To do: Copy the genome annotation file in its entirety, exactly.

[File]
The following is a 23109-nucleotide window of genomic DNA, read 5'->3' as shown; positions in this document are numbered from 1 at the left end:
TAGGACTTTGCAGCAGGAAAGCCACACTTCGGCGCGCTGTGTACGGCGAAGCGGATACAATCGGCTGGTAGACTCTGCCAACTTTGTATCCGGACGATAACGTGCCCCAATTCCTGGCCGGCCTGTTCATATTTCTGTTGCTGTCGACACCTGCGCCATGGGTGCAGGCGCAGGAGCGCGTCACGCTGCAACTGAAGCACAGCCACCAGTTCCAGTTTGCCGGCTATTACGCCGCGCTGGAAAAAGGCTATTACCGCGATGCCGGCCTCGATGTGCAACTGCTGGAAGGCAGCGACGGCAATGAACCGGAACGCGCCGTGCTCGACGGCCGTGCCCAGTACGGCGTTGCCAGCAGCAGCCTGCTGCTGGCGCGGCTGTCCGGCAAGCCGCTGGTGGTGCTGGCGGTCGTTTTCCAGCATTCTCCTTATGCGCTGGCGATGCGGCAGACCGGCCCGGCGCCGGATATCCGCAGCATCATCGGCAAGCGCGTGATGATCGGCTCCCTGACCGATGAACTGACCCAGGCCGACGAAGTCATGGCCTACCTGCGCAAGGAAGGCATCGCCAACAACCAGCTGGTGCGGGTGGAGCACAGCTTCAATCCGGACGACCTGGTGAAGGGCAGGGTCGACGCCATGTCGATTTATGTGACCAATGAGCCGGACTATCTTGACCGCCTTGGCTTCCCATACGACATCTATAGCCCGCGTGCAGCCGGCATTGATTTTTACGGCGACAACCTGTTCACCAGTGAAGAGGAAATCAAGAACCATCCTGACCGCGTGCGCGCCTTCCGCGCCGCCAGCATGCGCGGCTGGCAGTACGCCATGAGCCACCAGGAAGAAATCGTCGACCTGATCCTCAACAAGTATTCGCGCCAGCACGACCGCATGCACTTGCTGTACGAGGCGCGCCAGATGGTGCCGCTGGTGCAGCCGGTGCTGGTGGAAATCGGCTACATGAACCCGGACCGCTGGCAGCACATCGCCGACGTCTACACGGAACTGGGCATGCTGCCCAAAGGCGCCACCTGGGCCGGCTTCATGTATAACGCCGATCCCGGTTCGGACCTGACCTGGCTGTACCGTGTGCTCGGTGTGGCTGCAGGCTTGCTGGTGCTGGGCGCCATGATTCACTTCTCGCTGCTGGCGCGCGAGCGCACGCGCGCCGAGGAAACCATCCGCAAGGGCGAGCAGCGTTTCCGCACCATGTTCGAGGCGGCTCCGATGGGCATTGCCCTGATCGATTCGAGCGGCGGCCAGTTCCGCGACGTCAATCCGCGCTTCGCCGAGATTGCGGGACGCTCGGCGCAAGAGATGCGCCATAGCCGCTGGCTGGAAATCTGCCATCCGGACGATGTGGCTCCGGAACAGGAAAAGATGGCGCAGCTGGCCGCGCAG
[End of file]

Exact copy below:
The following is a 23109-nucleotide window of genomic DNA, read 5'->3' as shown; positions in this document are numbered from 1 at the left end:
TAGGACTTTGCAGCAGGAAAGCCACACTTCGGCGCGCTGTGTACGGCGAAGCGGATACAATCGGCTGGTAGACTCTGCCAACTTTGTATCCGGACGATAACGTGCCCCAATTCCTGGCCGGCCTGTTCATATTTCTGTTGCTGTCGACACCTGCGCCATGGGTGCAGGCGCAGGAGCGCGTCACGCTGCAACTGAAGCACAGCCACCAGTTCCAGTTTGCCGGCTATTACGCCGCGCTGGAAAAAGGCTATTACCGCGATGCCGGCCTCGATGTGCAACTGCTGGAAGGCAGCGACGGCAATGAACCGGAACGCGCCGTGCTCGACGGCCGTGCCCAGTACGGCGTTGCCAGCAGCAGCCTGCTGCTGGCGCGGCTGTCCGGCAAGCCGCTGGTGGTGCTGGCGGTCGTTTTCCAGCATTCTCCTTATGCGCTGGCGATGCGGCAGACCGGCCCGGCGCCGGATATCCGCAGCATCATCGGCAAGCGCGTGATGATCGGCTCCCTGACCGATGAACTGACCCAGGCCGACGAAGTCATGGCCTACCTGCGCAAGGAAGGCATCGCCAACAACCAGCTGGTGCGGGTGGAGCACAGCTTCAATCCGGACGACCTGGTGAAGGGCAGGGTCGACGCCATGTCGATTTATGTGACCAATGAGCCGGACTATCTTGACCGCCTTGGCTTCCCATACGACATCTATAGCCCGCGTGCAGCCGGCATTGATTTTTACGGCGACAACCTGTTCACCAGTGAAGAGGAAATCAAGAACCATCCTGACCGCGTGCGCGCCTTCCGCGCCGCCAGCATGCGCGGCTGGCAGTACGCCATGAGCCACCAGGAAGAAATCGTCGACCTGATCCTCAACAAGTATTCGCGCCAGCACGACCGCATGCACTTGCTGTACGAGGCGCGCCAGATGGTGCCGCTGGTGCAGCCGGTGCTGGTGGAAATCGGCTACATGAACCCGGACCGCTGGCAGCACATCGCCGACGTCTACACGGAACTGGGCATGCTGCCCAAAGGCGCCACCTGGGCCGGCTTCATGTATAACGCCGATCCCGGTTCGGACCTGACCTGGCTGTACCGTGTGCTCGGTGTGGCTGCAGGCTTGCTGGTGCTGGGCGCCATGATTCACTTCTCGCTGCTGGCGCGCGAGCGCACGCGCGCCGAGGAAACCATCCGCAAGGGCGAGCAGCGTTTCCGCACCATGTTCGAGGCGGCTCCGATGGGCATTGCCCTGATCGATTCGAGCGGCGGCCAGTTCCGCGACGTCAATCCGCGCTTCGCCGAGATTGCGGGACGCTCGGCGCAAGAGATGCGCCATAGCCGCTGGCTGGAAATCTGCCATCCGGACGATGTGGCTCCGGAACAGGAAAAGATGGCGCAGCTGGCCGCGCAG